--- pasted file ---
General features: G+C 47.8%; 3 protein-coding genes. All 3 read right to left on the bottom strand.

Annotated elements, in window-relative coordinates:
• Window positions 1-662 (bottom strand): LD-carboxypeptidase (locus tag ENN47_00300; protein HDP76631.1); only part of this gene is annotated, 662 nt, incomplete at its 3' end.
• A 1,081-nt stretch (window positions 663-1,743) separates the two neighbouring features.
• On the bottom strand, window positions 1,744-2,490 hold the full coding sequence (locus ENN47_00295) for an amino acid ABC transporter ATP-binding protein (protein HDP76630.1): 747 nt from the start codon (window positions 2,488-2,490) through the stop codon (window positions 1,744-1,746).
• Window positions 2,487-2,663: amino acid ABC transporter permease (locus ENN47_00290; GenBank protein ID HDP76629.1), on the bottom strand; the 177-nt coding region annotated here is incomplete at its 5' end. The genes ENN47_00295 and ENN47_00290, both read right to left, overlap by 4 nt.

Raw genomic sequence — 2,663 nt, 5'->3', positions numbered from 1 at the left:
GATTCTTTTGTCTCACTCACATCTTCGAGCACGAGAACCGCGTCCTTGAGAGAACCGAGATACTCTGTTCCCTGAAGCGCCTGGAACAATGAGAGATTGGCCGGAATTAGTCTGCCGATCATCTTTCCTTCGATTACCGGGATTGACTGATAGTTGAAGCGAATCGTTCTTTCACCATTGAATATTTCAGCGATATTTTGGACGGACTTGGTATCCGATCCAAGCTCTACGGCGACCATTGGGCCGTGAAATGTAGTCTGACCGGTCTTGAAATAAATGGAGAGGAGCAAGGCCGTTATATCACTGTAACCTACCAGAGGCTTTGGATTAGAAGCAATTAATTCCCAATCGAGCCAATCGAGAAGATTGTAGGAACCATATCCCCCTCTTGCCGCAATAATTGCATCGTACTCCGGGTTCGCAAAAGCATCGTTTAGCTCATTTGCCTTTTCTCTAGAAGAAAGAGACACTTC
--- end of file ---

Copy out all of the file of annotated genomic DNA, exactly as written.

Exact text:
General features: G+C 47.8%; 3 protein-coding genes. All 3 read right to left on the bottom strand.

Annotated elements, in window-relative coordinates:
• Window positions 1-662 (bottom strand): LD-carboxypeptidase (locus tag ENN47_00300; protein HDP76631.1); only part of this gene is annotated, 662 nt, incomplete at its 3' end.
• A 1,081-nt stretch (window positions 663-1,743) separates the two neighbouring features.
• On the bottom strand, window positions 1,744-2,490 hold the full coding sequence (locus ENN47_00295) for an amino acid ABC transporter ATP-binding protein (protein HDP76630.1): 747 nt from the start codon (window positions 2,488-2,490) through the stop codon (window positions 1,744-1,746).
• Window positions 2,487-2,663: amino acid ABC transporter permease (locus ENN47_00290; GenBank protein ID HDP76629.1), on the bottom strand; the 177-nt coding region annotated here is incomplete at its 5' end. The genes ENN47_00295 and ENN47_00290, both read right to left, overlap by 4 nt.

Raw genomic sequence — 2,663 nt, 5'->3', positions numbered from 1 at the left:
GATTCTTTTGTCTCACTCACATCTTCGAGCACGAGAACCGCGTCCTTGAGAGAACCGAGATACTCTGTTCCCTGAAGCGCCTGGAACAATGAGAGATTGGCCGGAATTAGTCTGCCGATCATCTTTCCTTCGATTACCGGGATTGACTGATAGTTGAAGCGAATCGTTCTTTCACCATTGAATATTTCAGCGATATTTTGGACGGACTTGGTATCCGATCCAAGCTCTACGGCGACCATTGGGCCGTGAAATGTAGTCTGACCGGTCTTGAAATAAATGGAGAGGAGCAAGGCCGTTATATCACTGTAACCTACCAGAGGCTTTGGATTAGAAGCAATTAATTCCCAATCGAGCCAATCGAGAAGATTGTAGGAACCATATCCCCCTCTTGCCGCAATAATTGCATCGTACTCCGGGTTCGCAAAAGCATCGTTTAGCTCATTTGCCTTTTCTCTAGAAGAAAGAGACACTTC